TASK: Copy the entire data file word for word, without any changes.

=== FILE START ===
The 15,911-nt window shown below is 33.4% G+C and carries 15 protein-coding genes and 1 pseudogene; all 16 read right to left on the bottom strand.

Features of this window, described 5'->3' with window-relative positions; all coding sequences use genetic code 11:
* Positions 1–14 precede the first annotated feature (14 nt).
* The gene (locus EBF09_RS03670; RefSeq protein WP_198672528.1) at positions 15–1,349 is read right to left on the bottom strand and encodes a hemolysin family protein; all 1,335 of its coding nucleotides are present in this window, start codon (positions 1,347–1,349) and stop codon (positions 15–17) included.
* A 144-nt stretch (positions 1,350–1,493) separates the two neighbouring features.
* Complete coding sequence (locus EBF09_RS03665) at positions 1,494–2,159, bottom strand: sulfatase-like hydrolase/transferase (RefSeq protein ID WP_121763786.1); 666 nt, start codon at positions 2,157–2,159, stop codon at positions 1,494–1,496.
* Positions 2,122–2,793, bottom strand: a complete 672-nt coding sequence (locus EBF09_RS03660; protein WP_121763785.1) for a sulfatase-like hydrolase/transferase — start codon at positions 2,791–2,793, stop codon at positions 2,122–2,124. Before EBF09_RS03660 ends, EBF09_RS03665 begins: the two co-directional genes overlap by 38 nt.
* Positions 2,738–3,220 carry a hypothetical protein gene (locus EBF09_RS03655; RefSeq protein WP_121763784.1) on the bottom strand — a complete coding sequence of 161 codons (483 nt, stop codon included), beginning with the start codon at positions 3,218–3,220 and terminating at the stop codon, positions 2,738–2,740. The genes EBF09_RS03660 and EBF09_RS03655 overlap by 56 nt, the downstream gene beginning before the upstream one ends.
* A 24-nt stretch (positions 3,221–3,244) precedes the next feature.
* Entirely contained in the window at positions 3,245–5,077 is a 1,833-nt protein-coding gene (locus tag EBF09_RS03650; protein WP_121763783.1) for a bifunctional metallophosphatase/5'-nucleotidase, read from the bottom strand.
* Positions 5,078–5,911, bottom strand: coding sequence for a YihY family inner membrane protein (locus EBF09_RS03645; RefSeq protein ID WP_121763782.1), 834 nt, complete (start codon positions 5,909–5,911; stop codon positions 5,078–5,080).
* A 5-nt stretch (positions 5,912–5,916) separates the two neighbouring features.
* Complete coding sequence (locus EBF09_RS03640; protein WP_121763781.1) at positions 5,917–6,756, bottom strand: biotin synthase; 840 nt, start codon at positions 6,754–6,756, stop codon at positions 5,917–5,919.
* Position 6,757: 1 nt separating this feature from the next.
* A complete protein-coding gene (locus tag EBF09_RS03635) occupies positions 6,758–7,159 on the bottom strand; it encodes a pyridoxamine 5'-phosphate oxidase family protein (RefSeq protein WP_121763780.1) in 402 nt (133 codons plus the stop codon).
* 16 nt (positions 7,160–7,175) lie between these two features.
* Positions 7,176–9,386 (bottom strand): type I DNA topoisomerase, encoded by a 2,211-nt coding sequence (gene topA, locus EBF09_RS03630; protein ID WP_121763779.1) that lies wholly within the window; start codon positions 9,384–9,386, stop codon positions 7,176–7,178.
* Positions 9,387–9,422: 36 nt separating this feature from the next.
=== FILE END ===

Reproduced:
The 15,911-nt window shown below is 33.4% G+C and carries 15 protein-coding genes and 1 pseudogene; all 16 read right to left on the bottom strand.

Features of this window, described 5'->3' with window-relative positions; all coding sequences use genetic code 11:
* Positions 1–14 precede the first annotated feature (14 nt).
* The gene (locus EBF09_RS03670; RefSeq protein WP_198672528.1) at positions 15–1,349 is read right to left on the bottom strand and encodes a hemolysin family protein; all 1,335 of its coding nucleotides are present in this window, start codon (positions 1,347–1,349) and stop codon (positions 15–17) included.
* A 144-nt stretch (positions 1,350–1,493) separates the two neighbouring features.
* Complete coding sequence (locus EBF09_RS03665) at positions 1,494–2,159, bottom strand: sulfatase-like hydrolase/transferase (RefSeq protein ID WP_121763786.1); 666 nt, start codon at positions 2,157–2,159, stop codon at positions 1,494–1,496.
* Positions 2,122–2,793, bottom strand: a complete 672-nt coding sequence (locus EBF09_RS03660; protein WP_121763785.1) for a sulfatase-like hydrolase/transferase — start codon at positions 2,791–2,793, stop codon at positions 2,122–2,124. Before EBF09_RS03660 ends, EBF09_RS03665 begins: the two co-directional genes overlap by 38 nt.
* Positions 2,738–3,220 carry a hypothetical protein gene (locus EBF09_RS03655; RefSeq protein WP_121763784.1) on the bottom strand — a complete coding sequence of 161 codons (483 nt, stop codon included), beginning with the start codon at positions 3,218–3,220 and terminating at the stop codon, positions 2,738–2,740. The genes EBF09_RS03660 and EBF09_RS03655 overlap by 56 nt, the downstream gene beginning before the upstream one ends.
* A 24-nt stretch (positions 3,221–3,244) precedes the next feature.
* Entirely contained in the window at positions 3,245–5,077 is a 1,833-nt protein-coding gene (locus tag EBF09_RS03650; protein WP_121763783.1) for a bifunctional metallophosphatase/5'-nucleotidase, read from the bottom strand.
* Positions 5,078–5,911, bottom strand: coding sequence for a YihY family inner membrane protein (locus EBF09_RS03645; RefSeq protein ID WP_121763782.1), 834 nt, complete (start codon positions 5,909–5,911; stop codon positions 5,078–5,080).
* A 5-nt stretch (positions 5,912–5,916) separates the two neighbouring features.
* Complete coding sequence (locus EBF09_RS03640; protein WP_121763781.1) at positions 5,917–6,756, bottom strand: biotin synthase; 840 nt, start codon at positions 6,754–6,756, stop codon at positions 5,917–5,919.
* Position 6,757: 1 nt separating this feature from the next.
* A complete protein-coding gene (locus tag EBF09_RS03635) occupies positions 6,758–7,159 on the bottom strand; it encodes a pyridoxamine 5'-phosphate oxidase family protein (RefSeq protein WP_121763780.1) in 402 nt (133 codons plus the stop codon).
* 16 nt (positions 7,160–7,175) lie between these two features.
* Positions 7,176–9,386 (bottom strand): type I DNA topoisomerase, encoded by a 2,211-nt coding sequence (gene topA, locus EBF09_RS03630; protein ID WP_121763779.1) that lies wholly within the window; start codon positions 9,384–9,386, stop codon positions 7,176–7,178.
* Positions 9,387–9,422: 36 nt separating this feature from the next.